Don’t Give Up Too Soon
I still shudder when thinking what would have happened if I had given in to fear and aborted too soon. I’d have missed out on some of the best memories of my life!
Fear of the unknown is real, biological, and it manipulates us on a daily basis. You can rest assured, either consciously or otherwise, fear of the unknown is providing resistance when you want to do something novel.
Recognizing when fear is controlling your decisions and then pushing through are two of the best things you can do for yourself.
When I returned to Bangkok later on that trip, I was ready to dance. The grungy City of Angels wasn’t as intimidating and welcomed me with open arms. It became one of my favorite places.
Some Lessons Learned About Travel Stress
- Biology Rules: We are all subject to the forces of biology, especially hormones and neurotransmitters. Increased stress, sleep deprivation, and other challenges travelers face will literally change what you perceive as reality. They can jade first impressions about a place and make you doubt yourself.
- Listen to Other Travelers: Although a smartphone can help with instant information and comforting words from home, don’t let it become a digital crutch. Instead, put it away long enough to break the ice with other travelers; listen for their recommendations. Unlike online reviews that are frequently jaded or gamed, the traveler network is up to date and you can verify the source.
How to Beat Travel Stress on a First Trip
- Know It Gets Easier: Know and accept ahead of time that the first few days in an unfamiliar place will be challenging. Always keep in mind that your trip will become easier as you learn more each day.
- Enjoy Being a “Freshman” Again: Frequently remind yourself of how our first endeavors in life are often stressful until we become more experienced. Being a freshman, starting a new job, moving to a new city, joining the military, starting as a rookie on a sports team—all are toughest at the beginning until you “earn your stripes.” Independent travel is no different. Be proud of the progress you make through the learning curve.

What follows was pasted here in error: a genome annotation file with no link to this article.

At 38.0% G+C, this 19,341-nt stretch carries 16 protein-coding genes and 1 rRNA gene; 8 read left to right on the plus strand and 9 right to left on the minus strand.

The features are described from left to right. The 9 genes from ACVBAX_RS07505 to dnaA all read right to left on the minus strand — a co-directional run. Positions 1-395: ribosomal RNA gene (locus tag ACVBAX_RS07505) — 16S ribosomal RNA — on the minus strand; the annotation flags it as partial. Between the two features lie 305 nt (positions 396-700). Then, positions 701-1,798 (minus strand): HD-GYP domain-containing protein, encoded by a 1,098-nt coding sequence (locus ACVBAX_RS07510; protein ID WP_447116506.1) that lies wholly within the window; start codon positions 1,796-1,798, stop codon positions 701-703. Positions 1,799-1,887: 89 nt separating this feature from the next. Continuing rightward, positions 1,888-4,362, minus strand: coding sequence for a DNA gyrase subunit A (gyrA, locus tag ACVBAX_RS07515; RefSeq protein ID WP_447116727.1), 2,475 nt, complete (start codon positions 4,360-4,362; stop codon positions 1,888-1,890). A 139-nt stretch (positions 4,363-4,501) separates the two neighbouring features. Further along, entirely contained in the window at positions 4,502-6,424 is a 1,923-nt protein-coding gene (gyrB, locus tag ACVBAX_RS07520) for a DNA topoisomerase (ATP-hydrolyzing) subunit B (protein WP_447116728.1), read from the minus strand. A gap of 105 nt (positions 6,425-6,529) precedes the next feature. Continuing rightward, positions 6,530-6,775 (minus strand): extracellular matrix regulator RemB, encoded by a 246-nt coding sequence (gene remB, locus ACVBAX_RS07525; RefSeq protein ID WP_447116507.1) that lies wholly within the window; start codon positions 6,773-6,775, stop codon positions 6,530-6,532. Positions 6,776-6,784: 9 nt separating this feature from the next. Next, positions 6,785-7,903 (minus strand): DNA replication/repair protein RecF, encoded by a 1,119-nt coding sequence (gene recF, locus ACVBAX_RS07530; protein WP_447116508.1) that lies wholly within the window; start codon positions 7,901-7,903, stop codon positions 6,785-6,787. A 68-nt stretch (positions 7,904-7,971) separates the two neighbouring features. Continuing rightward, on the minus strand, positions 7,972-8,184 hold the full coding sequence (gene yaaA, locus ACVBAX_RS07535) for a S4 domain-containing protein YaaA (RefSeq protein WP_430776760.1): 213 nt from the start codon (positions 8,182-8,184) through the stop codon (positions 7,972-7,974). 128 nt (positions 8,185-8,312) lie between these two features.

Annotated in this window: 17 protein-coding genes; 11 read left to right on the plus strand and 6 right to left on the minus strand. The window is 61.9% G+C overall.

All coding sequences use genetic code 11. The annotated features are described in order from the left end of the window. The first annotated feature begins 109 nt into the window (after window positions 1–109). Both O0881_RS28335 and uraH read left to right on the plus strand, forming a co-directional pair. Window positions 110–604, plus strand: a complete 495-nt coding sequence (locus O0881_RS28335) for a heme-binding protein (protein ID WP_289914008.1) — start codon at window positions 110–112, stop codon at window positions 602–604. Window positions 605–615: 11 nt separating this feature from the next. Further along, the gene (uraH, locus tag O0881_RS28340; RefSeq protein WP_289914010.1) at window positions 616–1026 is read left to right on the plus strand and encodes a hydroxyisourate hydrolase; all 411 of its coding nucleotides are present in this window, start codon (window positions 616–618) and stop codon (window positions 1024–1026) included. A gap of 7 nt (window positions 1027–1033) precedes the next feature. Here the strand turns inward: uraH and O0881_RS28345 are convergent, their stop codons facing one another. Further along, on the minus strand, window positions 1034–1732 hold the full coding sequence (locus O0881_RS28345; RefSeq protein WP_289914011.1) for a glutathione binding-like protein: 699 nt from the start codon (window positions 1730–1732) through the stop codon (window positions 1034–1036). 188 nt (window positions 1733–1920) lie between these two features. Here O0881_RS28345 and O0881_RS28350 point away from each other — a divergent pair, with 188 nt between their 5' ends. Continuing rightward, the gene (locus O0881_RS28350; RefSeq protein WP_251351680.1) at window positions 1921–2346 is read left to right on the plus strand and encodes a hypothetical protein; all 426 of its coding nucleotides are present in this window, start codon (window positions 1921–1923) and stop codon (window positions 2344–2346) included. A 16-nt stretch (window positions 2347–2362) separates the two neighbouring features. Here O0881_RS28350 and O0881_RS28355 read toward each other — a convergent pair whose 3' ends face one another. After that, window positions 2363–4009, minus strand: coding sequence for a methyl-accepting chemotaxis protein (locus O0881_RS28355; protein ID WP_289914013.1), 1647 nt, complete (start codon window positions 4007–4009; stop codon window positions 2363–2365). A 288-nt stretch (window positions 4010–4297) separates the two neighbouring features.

- Start Small: Although most international flights arrive in the biggest cities, you don’t have to stay there! If anxiety is a real issue, you’ll be better served by getting out of larger cities quickly. Retreat to an island, national park, or smaller town where you can regroup and learn “the ropes” of a new culture. You can always return to the big city later when you’re better prepared. Your retreat isn’t failure or cowardice; it’s a tactical withdrawal to achieve victory later.
- Plan a Little But Not Too Much: You can do some due diligence without creating preconceived notions. Avoid the temptation to over reasearch a place. Have your first few nights booked ahead of time, but plan to move after exploring other neighborhoods.
- Enjoy Some Privacy: Hostels are great for meeting fellow travelers, but you’ll probably need some personal space (and sleep) on your first few nights. Finding a private room in a hostel or guesthouse can be a good compromise for getting rest without isolating yourself too much.
- Start Slowly: Don’t plan a lot of activities on your first three days. Flexibility is your friend until you get some traction and beat jetlag.
- Learn From the Veterans: Make an extra effort to meet some people during your first few days. Experienced travelers will almost invariably be happy and willing to help with advice about local scams, places to go, and how to limit some of the travel stress on your first trip.
In parting, remember how one of the best ways to prevent travel stress and anxiety is by learning to lean into discomfort.
Condition your mind slowly over time by doing things that trigger your amygdala. Taking cold showers is one effective option that’s growing in popularity.
Once you hit the road, you’ll be more comfortable with being uncomfortable. You’ll have much less travel stress on a first trip.
Greg Rodgers is a remote worker, budget traveler, and location-independent writer. He created Science of Escape to help others also enjoy a thrilling life of travel.